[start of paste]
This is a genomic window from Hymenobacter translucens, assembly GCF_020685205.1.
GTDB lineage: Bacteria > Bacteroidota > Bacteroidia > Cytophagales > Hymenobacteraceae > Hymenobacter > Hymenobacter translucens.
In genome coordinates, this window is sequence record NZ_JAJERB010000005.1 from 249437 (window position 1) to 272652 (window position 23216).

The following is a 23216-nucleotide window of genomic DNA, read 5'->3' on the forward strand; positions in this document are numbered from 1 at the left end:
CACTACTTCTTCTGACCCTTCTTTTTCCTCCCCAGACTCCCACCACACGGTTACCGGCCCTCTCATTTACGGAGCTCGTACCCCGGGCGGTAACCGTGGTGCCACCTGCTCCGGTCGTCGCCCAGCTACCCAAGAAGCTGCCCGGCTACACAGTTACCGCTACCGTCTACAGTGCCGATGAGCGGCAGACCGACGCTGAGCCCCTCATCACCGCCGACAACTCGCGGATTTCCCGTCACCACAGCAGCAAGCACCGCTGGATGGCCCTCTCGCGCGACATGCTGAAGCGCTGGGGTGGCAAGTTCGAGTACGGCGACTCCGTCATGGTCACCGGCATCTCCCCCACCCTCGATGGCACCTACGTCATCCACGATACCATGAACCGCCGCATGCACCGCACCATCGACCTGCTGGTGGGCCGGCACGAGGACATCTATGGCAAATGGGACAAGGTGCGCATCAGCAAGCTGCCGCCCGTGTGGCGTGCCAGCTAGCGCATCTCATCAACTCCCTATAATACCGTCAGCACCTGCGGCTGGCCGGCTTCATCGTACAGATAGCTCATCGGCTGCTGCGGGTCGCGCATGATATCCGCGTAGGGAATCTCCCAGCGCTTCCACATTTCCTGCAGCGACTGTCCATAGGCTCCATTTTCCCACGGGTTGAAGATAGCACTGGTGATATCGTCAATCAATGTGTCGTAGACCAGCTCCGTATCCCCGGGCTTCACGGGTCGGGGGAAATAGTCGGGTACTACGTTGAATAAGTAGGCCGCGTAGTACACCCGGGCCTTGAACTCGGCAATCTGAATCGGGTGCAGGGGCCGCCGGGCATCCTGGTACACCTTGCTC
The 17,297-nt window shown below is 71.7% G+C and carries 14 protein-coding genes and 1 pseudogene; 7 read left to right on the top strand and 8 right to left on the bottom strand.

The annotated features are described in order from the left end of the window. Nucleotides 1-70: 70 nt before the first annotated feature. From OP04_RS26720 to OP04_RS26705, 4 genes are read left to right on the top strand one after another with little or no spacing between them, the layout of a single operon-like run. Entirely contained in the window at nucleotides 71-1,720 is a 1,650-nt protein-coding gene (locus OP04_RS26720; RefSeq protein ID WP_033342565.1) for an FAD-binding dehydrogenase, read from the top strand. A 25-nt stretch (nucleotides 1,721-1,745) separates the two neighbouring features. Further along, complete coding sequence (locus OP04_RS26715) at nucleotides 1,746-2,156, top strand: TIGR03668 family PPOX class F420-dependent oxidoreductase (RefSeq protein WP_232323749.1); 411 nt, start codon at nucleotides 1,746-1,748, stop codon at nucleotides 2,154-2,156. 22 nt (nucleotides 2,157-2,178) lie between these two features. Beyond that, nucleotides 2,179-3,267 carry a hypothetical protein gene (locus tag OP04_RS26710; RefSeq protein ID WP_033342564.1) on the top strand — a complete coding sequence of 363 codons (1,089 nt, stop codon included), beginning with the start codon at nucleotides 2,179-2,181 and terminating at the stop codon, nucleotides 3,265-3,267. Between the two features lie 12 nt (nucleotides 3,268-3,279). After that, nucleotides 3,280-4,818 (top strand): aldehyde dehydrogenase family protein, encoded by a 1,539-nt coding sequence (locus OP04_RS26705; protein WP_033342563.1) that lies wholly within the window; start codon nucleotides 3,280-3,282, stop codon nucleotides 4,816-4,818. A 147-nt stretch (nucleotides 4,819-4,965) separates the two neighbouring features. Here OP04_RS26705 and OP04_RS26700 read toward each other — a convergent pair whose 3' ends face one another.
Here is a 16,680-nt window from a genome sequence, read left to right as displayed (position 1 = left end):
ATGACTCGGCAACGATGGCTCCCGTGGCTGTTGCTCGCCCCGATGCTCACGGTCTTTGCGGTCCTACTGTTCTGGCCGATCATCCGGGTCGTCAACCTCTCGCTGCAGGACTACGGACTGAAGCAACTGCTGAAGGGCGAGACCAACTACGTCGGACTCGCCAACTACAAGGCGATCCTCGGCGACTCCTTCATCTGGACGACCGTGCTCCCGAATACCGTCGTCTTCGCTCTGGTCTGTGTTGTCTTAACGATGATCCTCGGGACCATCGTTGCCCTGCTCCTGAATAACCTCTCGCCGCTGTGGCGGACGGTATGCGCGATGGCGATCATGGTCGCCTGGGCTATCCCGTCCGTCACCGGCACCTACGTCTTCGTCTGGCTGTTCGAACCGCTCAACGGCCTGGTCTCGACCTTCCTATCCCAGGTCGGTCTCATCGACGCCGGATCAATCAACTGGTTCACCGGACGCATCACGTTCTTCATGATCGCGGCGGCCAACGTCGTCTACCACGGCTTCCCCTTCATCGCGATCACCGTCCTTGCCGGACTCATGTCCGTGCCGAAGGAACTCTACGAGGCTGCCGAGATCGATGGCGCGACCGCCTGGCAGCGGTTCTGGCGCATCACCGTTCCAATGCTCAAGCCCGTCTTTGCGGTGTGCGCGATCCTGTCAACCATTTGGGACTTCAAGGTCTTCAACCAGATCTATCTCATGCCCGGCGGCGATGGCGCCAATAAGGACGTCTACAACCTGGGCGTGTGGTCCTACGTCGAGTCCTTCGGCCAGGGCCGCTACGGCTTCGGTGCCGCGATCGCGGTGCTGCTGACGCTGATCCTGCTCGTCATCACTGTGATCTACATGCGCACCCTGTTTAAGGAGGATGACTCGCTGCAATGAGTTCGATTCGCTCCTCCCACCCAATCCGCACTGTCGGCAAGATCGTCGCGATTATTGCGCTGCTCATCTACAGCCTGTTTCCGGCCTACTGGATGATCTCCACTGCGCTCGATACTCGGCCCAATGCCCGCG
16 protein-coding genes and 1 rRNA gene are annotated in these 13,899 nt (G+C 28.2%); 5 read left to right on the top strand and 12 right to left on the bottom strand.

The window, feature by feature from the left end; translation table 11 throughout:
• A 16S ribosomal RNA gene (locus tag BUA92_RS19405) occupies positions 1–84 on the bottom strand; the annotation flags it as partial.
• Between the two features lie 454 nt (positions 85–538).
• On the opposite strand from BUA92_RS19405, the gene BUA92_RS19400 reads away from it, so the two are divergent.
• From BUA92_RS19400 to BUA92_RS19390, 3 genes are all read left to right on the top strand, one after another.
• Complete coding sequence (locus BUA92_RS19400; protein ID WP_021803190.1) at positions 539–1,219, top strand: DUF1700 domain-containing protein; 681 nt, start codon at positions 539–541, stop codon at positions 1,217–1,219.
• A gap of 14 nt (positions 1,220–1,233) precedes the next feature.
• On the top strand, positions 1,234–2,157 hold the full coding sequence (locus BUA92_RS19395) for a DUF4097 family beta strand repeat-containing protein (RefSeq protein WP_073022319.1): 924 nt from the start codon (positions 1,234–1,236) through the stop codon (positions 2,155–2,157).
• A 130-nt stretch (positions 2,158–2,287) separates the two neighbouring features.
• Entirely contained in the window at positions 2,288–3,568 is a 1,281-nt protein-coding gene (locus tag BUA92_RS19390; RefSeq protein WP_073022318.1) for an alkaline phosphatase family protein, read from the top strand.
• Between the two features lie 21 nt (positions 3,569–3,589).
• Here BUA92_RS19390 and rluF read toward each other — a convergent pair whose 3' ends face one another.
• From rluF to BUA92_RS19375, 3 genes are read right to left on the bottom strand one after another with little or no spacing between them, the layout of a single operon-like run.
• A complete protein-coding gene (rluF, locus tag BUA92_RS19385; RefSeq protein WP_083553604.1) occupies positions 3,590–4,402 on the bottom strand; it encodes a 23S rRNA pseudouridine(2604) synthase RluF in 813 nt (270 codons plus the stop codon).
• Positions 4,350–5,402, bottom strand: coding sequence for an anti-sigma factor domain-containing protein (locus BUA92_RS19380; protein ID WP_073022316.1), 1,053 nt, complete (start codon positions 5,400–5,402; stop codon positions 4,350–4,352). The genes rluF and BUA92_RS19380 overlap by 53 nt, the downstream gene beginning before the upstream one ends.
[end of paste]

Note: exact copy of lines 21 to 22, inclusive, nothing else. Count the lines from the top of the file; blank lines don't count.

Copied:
• Between the two features lie 21 nt (positions 3,569–3,589).
• Here BUA92_RS19390 and rluF read toward each other — a convergent pair whose 3' ends face one another.